Menu

News: Boris Johnson, UK, Election, Brexit, Nord Stream 2, Israel, EU Summit

Today, we are talking about the election in the UK, the money dispute at the EU summit in Brussels, the US sanctions against Nord Stream 2, and the reelection in Israel.

  
US MPs vote for the military – and against Nord Stream 2

  

  

More in the SPIEGEL
Issue 50/2019

Who still needs the SPD? Psychogram of a disturbed party

Republicans and Democrats in Washington tend to argue like tinkers, but there's one point where traditionally unity is established: that's the budget for the US military. So also this year. Both sides have agreed on a gigantic budget of $ 738 billion. The House of Representatives approved the law at night, and the Senate is expected to follow quickly.

  Planned in the budget are the creation of the so-called Space Force, which will take care of the war in space, and all sorts of benefits for the soldiers. Of course, both sides will see the agreement as a success on the flags, especially US President Donald Trump, who wants to sign the budget law in the coming days with a big show for the TV cameras in the White House.

  
For Germany, the law also has a side effect: It contains in a Zusatzpassus the new US sanctions against the Baltic Sea pipeline Nord Stream 2. They affect the operators of the special vessels that lay the tubes. You have to expect to lose lucrative orders from the US if you continue to work for Nord Stream. It is therefore to be expected that they will now withdraw from the project. The construction of the pipeline could be delayed because new ships have to be found to lay the tubes. How big the delays will be in the end is unclear.

  
Election Crime in the UK

  

  
Enough talk, enough speculation, today British voters can clarify which course their country should take in the future. A new lower house is elected. Results can only be expected after 11 pm German time. The latest polls continue to favor Prime Minister Boris Johnson, who can hope to win a clear majority of his own. He would really be the new strong man on the island. A clear majority for his Tories would allow him to finally enforce his Brexit plan; Britain could leave the European Union on January 31, 2020.

  Of course, as always, everything can change. Surprisingly, the Labor Party led by Jeremy Corbyn in some surveys in recent days has slightly increased, the dreaded "hung parliament" would be possible, so unclear majorities. A government formation would then be possible for the two major parties only by complicated coalition formations, and the Brexit-cheating could go on.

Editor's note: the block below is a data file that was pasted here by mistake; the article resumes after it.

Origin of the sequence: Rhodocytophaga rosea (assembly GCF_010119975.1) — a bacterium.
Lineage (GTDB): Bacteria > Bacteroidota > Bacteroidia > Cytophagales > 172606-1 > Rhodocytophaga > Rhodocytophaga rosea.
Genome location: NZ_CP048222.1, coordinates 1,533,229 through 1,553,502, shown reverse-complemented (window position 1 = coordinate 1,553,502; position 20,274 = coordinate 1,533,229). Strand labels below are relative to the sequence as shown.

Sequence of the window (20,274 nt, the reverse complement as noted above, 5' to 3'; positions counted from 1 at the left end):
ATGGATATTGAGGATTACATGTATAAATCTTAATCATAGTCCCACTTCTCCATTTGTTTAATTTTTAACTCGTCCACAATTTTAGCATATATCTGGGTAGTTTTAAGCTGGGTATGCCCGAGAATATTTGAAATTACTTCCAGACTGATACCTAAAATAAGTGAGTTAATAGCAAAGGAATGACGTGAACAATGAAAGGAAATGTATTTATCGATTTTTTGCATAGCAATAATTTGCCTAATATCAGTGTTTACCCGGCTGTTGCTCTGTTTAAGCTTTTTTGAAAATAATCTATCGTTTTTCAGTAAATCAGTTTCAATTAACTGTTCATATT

That is why nervousness is growing among Premier Johnson and his advisors in the last hours before the election. The prime minister himself tried to avoid a TV interview when he flew to a refrigerated room full of milk bottles when he visited a dairy in front of the reporter. One of his advisers is heard with a curse, "Oh for fuck's sake." I will spare you the translation at this point.

  
EU Zoff for dear money

  

  
It just happens that EU heads of state and government are meeting for the summit in Brussels today and Friday during the UK election thriller. Angela Merkel, Emmanuel Macron and Co. can then directly comment on the results from London and discuss what that means for them.

  The main topics of the summit are the climate protection plan and the future budget of the new EU Commission headed by Ursula von der Leyen. In principle, most countries are in favor of making the EU carbon neutral by 2050. However, Poland, the Czech Republic and Hungary in particular are demanding financial support from Brussels for the implementation of climate protection measures in their respective countries.

  The money in the EU budget is also at stake: With the departure of the British from the EU, there is no money in the European community fund. This has to be compensated somehow in the medium-term financial planning. The EU Commission wants each country to pay 1.11 percent of its gross national income to the EU budget, and in the EU Parliament, they even want 1.3 percent. So far, an upper limit of 1.0 percent was provided. The heads of state and government are embarking on tough negotiations, and several net payers want to stick to the 1.0 percent threshold, including Germany.

  
Loser of the day …

  

Amir Cohen / Ariel Schalit / REUTERS

  … are Israel's Prime Minister Benjamin Netanyahu (pictured right) and his rival Benny Gantz. Both top politicians failed to form a government after the election in September. During the night, the final deadline for forging a coalition passed. Now the Israelis have to vote again. The new election will take place on 2 March 2020. It is the third choice within a year. The election campaign is likely to be harder and dirtier than the last argument. "Keep your kids away from TV sets," commented Yair Lapid of the Blue and White party. Because the election campaign will be a festival of "hatred, violence and disgust".

  

The compact news overview in the morning: current and opinionated. Every morning (weekdays) at 6 o'clock. Order directly here:

  
The latest news from the night

  
The SPIEGEL + recommendations for today

  I wish you a nice start to the day.

  Your Roland Nelles

Leave a Reply

Your email address will not be published. Required fields are marked *